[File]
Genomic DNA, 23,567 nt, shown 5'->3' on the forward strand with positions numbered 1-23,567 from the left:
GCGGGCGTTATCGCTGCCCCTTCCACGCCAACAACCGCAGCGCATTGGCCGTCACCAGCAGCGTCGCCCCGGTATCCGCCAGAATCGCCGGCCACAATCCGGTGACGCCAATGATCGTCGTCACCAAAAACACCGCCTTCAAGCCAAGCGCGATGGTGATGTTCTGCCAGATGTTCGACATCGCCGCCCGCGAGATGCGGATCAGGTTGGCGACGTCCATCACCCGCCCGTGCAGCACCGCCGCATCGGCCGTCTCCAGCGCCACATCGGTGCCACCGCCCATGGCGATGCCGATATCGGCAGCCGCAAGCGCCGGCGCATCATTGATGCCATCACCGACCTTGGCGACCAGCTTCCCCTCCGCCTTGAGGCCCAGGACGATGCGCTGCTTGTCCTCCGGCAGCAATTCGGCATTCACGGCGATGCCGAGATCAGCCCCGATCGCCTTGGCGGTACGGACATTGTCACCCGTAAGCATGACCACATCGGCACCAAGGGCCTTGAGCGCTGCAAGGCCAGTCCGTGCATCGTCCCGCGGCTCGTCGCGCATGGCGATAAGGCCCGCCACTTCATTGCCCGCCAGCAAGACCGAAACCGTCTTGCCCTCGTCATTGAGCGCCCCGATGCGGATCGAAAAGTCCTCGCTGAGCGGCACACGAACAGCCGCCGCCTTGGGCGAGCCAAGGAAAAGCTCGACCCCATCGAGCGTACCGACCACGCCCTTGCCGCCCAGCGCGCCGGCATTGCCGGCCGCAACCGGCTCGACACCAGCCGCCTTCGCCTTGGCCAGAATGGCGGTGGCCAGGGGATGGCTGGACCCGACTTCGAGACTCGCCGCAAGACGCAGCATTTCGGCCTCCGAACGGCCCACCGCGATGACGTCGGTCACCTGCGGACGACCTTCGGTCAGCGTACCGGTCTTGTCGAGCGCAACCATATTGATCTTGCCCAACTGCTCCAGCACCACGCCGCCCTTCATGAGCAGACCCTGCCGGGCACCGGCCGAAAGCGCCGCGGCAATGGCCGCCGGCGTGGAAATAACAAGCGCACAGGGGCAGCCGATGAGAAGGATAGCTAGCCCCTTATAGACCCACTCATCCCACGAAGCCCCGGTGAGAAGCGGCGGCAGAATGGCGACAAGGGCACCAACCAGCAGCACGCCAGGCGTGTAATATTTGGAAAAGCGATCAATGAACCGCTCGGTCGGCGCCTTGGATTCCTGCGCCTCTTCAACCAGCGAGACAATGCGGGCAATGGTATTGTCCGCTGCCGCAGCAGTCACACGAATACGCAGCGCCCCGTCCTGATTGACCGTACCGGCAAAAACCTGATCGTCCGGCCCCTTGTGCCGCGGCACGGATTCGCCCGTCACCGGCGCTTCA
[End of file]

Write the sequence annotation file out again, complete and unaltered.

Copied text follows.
Genomic DNA, 23,567 nt, shown 5'->3' on the forward strand with positions numbered 1-23,567 from the left:
GCGGGCGTTATCGCTGCCCCTTCCACGCCAACAACCGCAGCGCATTGGCCGTCACCAGCAGCGTCGCCCCGGTATCCGCCAGAATCGCCGGCCACAATCCGGTGACGCCAATGATCGTCGTCACCAAAAACACCGCCTTCAAGCCAAGCGCGATGGTGATGTTCTGCCAGATGTTCGACATCGCCGCCCGCGAGATGCGGATCAGGTTGGCGACGTCCATCACCCGCCCGTGCAGCACCGCCGCATCGGCCGTCTCCAGCGCCACATCGGTGCCACCGCCCATGGCGATGCCGATATCGGCAGCCGCAAGCGCCGGCGCATCATTGATGCCATCACCGACCTTGGCGACCAGCTTCCCCTCCGCCTTGAGGCCCAGGACGATGCGCTGCTTGTCCTCCGGCAGCAATTCGGCATTCACGGCGATGCCGAGATCAGCCCCGATCGCCTTGGCGGTACGGACATTGTCACCCGTAAGCATGACCACATCGGCACCAAGGGCCTTGAGCGCTGCAAGGCCAGTCCGTGCATCGTCCCGCGGCTCGTCGCGCATGGCGATAAGGCCCGCCACTTCATTGCCCGCCAGCAAGACCGAAACCGTCTTGCCCTCGTCATTGAGCGCCCCGATGCGGATCGAAAAGTCCTCGCTGAGCGGCACACGAACAGCCGCCGCCTTGGGCGAGCCAAGGAAAAGCTCGACCCCATCGAGCGTACCGACCACGCCCTTGCCGCCCAGCGCGCCGGCATTGCCGGCCGCAACCGGCTCGACACCAGCCGCCTTCGCCTTGGCCAGAATGGCGGTGGCCAGGGGATGGCTGGACCCGACTTCGAGACTCGCCGCAAGACGCAGCATTTCGGCCTCCGAACGGCCCACCGCGATGACGTCGGTCACCTGCGGACGACCTTCGGTCAGCGTACCGGTCTTGTCGAGCGCAACCATATTGATCTTGCCCAACTGCTCCAGCACCACGCCGCCCTTCATGAGCAGACCCTGCCGGGCACCGGCCGAAAGCGCCGCGGCAATGGCCGCCGGCGTGGAAATAACAAGCGCACAGGGGCAGCCGATGAGAAGGATAGCTAGCCCCTTATAGACCCACTCATCCCACGAAGCCCCGGTGAGAAGCGGCGGCAGAATGGCGACAAGGGCACCAACCAGCAGCACGCCAGGCGTGTAATATTTGGAAAAGCGATCAATGAACCGCTCGGTCGGCGCCTTGGATTCCTGCGCCTCTTCAACCAGCGAGACAATGCGGGCAATGGTATTGTCCGCTGCCGCAGCAGTCACACGAATACGCAGCGCCCCGTCCTGATTGACCGTACCGGCAAAAACCTGATCGTCCGGCCCCTTGTGCCGCGGCACGGATTCGCCCGTCACCGGCGCTTCA